And so, the concept of honoring our fallen soldiers. I truly am sorry that so many thousands of U.S. men and women have died in the Iraq invasion and its disastrous, bloody aftermath. I'm also sorry for the countless MORE thousands of innocents who have been in harm's way when the shooting started and the car-bombs exploded. But honor them? For whose sake? Not mine...I truly don't believe that the actions of our current administration have made the United States "safer." I'm MORE leery of traveling abroad now than I would have been 4 years ago, when so much worldly good-will was on our side. Should I honor them for their sacrifice? Sacrifice to WHAT? A country whose politicians and military leaders consistently drag into one messy conflict after another? No, there's no honor in that. There's no honor in being blown apart because your Bradley Fighting Vehicle drove over an "improvised explosive device." (Boy wouldn't Carlin love THAT euphemism?) That kind of death is just a waste...a sacrifice not made to a grateful nation, but to a president whose brain was perhaps a little more coke-addled than the electorate thought at first.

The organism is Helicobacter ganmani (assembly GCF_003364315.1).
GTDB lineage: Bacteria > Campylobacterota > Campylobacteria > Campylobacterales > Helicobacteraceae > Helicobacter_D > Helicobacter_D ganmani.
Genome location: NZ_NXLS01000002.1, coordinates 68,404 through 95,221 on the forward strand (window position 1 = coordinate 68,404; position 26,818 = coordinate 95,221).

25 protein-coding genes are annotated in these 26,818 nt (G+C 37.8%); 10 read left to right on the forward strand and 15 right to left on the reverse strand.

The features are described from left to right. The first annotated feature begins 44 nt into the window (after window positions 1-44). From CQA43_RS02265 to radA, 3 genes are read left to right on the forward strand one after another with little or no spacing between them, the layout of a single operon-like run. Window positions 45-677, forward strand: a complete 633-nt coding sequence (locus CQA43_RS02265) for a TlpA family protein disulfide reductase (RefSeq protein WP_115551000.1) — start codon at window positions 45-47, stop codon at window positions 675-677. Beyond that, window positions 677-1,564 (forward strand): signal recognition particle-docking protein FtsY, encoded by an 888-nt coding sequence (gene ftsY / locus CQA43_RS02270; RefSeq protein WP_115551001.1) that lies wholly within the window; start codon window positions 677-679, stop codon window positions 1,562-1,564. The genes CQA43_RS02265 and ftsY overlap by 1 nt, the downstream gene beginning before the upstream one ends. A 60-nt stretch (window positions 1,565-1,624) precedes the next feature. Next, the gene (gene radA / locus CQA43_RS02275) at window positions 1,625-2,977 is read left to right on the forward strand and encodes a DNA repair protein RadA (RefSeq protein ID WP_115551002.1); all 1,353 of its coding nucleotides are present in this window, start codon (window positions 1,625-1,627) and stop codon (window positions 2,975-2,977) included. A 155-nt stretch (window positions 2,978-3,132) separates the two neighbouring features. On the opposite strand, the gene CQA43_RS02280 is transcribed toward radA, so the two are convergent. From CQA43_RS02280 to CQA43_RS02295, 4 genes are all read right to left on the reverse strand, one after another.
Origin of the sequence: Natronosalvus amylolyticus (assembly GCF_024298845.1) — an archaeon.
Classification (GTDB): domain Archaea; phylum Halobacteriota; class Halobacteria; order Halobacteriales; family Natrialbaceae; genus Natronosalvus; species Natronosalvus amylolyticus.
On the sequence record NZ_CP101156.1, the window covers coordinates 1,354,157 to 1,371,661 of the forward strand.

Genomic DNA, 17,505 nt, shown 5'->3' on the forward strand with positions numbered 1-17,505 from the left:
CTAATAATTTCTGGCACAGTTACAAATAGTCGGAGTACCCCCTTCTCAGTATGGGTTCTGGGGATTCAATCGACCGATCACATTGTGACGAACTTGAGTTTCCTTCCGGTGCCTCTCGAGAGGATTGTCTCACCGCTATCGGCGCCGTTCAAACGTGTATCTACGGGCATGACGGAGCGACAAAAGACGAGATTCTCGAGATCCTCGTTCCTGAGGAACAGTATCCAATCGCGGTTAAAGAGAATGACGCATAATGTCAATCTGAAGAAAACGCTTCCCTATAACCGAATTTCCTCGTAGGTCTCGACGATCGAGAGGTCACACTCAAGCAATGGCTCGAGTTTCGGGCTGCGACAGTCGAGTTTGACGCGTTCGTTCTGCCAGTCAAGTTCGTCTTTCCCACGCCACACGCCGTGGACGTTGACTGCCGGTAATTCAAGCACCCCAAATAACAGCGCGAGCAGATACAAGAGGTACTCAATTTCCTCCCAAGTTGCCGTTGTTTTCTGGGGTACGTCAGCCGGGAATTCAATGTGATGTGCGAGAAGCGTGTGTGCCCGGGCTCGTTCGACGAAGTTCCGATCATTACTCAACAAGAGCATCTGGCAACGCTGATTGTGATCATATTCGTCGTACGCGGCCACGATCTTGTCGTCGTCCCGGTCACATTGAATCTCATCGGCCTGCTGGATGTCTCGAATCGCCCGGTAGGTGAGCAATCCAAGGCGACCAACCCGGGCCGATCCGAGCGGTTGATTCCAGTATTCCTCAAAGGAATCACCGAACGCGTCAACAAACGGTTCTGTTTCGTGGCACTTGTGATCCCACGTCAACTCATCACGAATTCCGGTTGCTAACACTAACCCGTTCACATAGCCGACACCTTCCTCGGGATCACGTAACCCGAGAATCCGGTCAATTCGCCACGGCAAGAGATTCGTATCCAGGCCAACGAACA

I am a patriot. I sing the words to "The Star-Spangled Banner," and I look to the flag of our nation, and I'm grateful to the millions of people who have died protecting the things that flag stands for. I hope for a future in which fighting for those ideals becomes needless...a future in which dying in needless fighting becomes nonexistent.

2 Comments:

Blogger Mark said...

Wow! That's a lot to say. My personal feeling is that Memorial Day is not just for the ones that gave their lives. It's also for the ones that served (and I'm not saying that because I'm one of them). My Father was in WWII, and had scars that I'm sure reminded him of what happened over there. He was lucky not lose his life. He fought just as hard as those that died. I to am sorry for the ones that have died and been injured in Iraq. I would love to take all the troops out of there tomorrow. But, then what did all those others die for? If Iraq is going to ever be any kind of Democracy, we will need to stay for a while. Some of the bordering countries don't want Iraq to be civil. They're afraid if it happens in Iraq, then the people in the bordering countries will see that, and they'll want it! Let Freedom Ring! There will always be wars as long as places like Iran, Syria, and North Korea keep doing what they do. The U.S. wasn't a great place to live in the beginning. Give Iraq time. Bush, his term can't end soon enough. He's realizing his mistakes, a little to late.

8:37 AM  
Blogger Lisa said...

Ditto.

11:23 PM